Vermonters have a history of self-reliance, dating back to the electric and telephone cooperatives that were set up locally to cover the most rural parts of the state last century. We are proud to be a continuing part of that history – a local group providing universal availability of an important utility – broadband.
In the mid-2000s, several towns in east-central Vermont determined that robust broadband telecommunications services were a necessary part of their continued sustainability. Local broadband committees reached out to wireless service providers, but wireless proved to be unsatisfactory in our hilly wooded terrain. At the same time, a local non-profit ISP (ValleyNet) visited Burlington Telecom, which was operating a fiber-to-the-home network. In the fall of 2007, volunteers from 14 towns met and agreed that fiber-optic technology was the correct long-term solution for the region’s broadband needs. ValleyNet agreed to provide design, build and operations management, as well as assistance with financing and required seed capital, and the required seed capital and hired the former manager of Burlington Telecom to lead the project.
On Town Meeting Day 2008, 24 towns voted nearly unanimously to join ECFiber!
After several false starts (see Financing,) we secured $1M in insider startup financing in 2011 and built a 20-mile pilot project. As nearby neighborhoods asked to participate, we began to raise funds in $2,500 increments on a neighborhood by neighborhood basis, eventually raising a total of $7M from nearly 500 investors by 2015. The state of Vermont eventually provided over 100 miles of dark fiber as well as several grants totaling close to $600,000 as part of its connectivity initiative. In 2016 we became the state’s first Communications Union District, The East Central VT Telecommunications District, thanks to legislation passed in 2015.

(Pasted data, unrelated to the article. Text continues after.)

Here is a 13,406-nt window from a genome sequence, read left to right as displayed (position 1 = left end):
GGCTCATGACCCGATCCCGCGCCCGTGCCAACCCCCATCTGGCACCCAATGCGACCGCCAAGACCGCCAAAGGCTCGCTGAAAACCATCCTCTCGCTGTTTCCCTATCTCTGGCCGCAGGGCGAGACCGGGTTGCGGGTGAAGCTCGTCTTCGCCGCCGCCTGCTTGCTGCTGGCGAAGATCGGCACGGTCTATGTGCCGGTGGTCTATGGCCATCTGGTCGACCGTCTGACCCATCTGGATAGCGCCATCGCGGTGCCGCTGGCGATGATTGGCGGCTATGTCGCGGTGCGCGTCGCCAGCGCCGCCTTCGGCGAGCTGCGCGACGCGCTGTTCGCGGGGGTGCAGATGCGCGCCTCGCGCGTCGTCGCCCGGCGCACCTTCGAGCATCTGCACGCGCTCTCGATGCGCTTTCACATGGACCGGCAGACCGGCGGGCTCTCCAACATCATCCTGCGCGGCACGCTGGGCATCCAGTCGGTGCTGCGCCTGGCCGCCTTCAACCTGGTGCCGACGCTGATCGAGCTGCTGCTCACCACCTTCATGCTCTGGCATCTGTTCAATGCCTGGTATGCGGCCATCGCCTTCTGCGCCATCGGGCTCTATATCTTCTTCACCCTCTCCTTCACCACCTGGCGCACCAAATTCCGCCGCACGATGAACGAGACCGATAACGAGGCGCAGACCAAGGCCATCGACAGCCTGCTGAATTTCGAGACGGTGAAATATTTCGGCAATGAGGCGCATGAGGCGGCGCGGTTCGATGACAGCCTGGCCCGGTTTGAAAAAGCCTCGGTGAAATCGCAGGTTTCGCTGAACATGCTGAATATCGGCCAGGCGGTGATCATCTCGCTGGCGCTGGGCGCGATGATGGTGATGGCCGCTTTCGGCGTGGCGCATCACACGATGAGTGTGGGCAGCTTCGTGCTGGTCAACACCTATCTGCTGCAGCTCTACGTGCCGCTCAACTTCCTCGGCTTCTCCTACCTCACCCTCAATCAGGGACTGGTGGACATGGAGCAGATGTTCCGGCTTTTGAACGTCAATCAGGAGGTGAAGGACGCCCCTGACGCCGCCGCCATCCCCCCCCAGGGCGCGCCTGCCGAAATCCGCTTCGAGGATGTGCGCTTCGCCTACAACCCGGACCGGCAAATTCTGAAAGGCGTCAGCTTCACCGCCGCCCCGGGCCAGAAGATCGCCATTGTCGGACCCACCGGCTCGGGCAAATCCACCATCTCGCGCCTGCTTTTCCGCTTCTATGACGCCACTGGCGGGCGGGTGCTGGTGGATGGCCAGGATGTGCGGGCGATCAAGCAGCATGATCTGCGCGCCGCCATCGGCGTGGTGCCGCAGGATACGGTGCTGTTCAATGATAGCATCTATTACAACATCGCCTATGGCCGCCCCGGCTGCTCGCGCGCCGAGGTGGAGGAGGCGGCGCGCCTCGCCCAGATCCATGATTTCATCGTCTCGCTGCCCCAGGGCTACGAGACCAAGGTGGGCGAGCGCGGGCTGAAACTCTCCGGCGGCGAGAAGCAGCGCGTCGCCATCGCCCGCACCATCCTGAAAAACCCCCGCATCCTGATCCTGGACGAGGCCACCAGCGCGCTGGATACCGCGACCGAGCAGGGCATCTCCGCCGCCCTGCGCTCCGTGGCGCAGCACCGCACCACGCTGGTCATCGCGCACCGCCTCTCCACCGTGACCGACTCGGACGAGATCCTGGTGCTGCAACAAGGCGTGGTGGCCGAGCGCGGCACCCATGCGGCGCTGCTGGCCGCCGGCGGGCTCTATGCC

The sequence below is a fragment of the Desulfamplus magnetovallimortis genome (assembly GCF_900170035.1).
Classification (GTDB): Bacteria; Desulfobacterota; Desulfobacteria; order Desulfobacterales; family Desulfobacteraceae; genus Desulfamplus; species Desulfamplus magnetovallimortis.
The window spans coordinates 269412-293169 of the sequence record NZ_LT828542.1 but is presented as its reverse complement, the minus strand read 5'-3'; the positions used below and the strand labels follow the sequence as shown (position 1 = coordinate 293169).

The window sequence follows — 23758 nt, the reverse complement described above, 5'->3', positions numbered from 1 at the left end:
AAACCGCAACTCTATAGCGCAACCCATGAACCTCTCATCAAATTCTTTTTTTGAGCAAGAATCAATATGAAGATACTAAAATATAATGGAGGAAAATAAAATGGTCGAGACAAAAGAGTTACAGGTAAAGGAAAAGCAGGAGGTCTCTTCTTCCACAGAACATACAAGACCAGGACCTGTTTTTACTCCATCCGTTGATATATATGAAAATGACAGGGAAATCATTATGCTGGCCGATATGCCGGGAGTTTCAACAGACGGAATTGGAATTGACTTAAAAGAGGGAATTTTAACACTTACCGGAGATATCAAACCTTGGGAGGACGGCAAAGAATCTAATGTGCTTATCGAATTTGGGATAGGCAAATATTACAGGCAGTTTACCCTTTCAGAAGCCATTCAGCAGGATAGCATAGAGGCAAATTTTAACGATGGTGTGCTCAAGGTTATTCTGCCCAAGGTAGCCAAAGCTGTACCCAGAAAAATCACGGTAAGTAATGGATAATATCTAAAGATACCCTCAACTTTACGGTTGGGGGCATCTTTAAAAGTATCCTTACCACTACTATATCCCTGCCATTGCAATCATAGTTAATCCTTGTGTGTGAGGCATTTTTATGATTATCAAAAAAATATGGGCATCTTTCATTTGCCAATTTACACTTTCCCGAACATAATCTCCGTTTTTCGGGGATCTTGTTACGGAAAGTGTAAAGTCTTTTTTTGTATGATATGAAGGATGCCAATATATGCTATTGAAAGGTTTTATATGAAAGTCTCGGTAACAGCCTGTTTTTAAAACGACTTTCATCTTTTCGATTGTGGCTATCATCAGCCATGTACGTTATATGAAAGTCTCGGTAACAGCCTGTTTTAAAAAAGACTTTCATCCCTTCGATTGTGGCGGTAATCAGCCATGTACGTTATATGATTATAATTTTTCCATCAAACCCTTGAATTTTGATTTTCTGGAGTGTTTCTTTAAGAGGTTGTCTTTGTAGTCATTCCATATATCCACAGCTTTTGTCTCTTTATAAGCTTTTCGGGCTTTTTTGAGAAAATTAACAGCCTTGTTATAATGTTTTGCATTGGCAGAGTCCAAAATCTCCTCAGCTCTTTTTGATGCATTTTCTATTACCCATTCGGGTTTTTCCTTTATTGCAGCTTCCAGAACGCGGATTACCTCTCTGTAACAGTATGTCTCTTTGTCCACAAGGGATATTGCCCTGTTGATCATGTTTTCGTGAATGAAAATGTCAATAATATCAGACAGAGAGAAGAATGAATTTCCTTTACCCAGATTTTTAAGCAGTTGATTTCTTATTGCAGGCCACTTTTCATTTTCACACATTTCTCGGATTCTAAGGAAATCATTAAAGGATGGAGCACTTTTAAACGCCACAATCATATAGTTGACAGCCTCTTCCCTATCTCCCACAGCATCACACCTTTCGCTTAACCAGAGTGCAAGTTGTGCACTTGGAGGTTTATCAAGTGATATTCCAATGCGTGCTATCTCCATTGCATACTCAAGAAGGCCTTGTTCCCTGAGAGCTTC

Starting in 2016 — and again in 2017 and 2018 — we have been able to access the broader capital markets, raising $32M in long-term (23 year) revenue bonds. Using this financing source, we expect to cover all the unserved premises (roughly 20,000 premises on 1400 miles of network) in our district by 2020.
Our current operations are stable and results are excellent, but starting an ISP from scratch is not without its pitfalls. In particular, ECFiber has been plagued by long construction delays due to numerous ‘make ready’ (the process whereby we pay utility pole owners in advance to make room for us on the poles) problems. Current state regulations provide no penalty for pole owners, but ECFiber is actively pursuing regulatory reforms in the statehouse.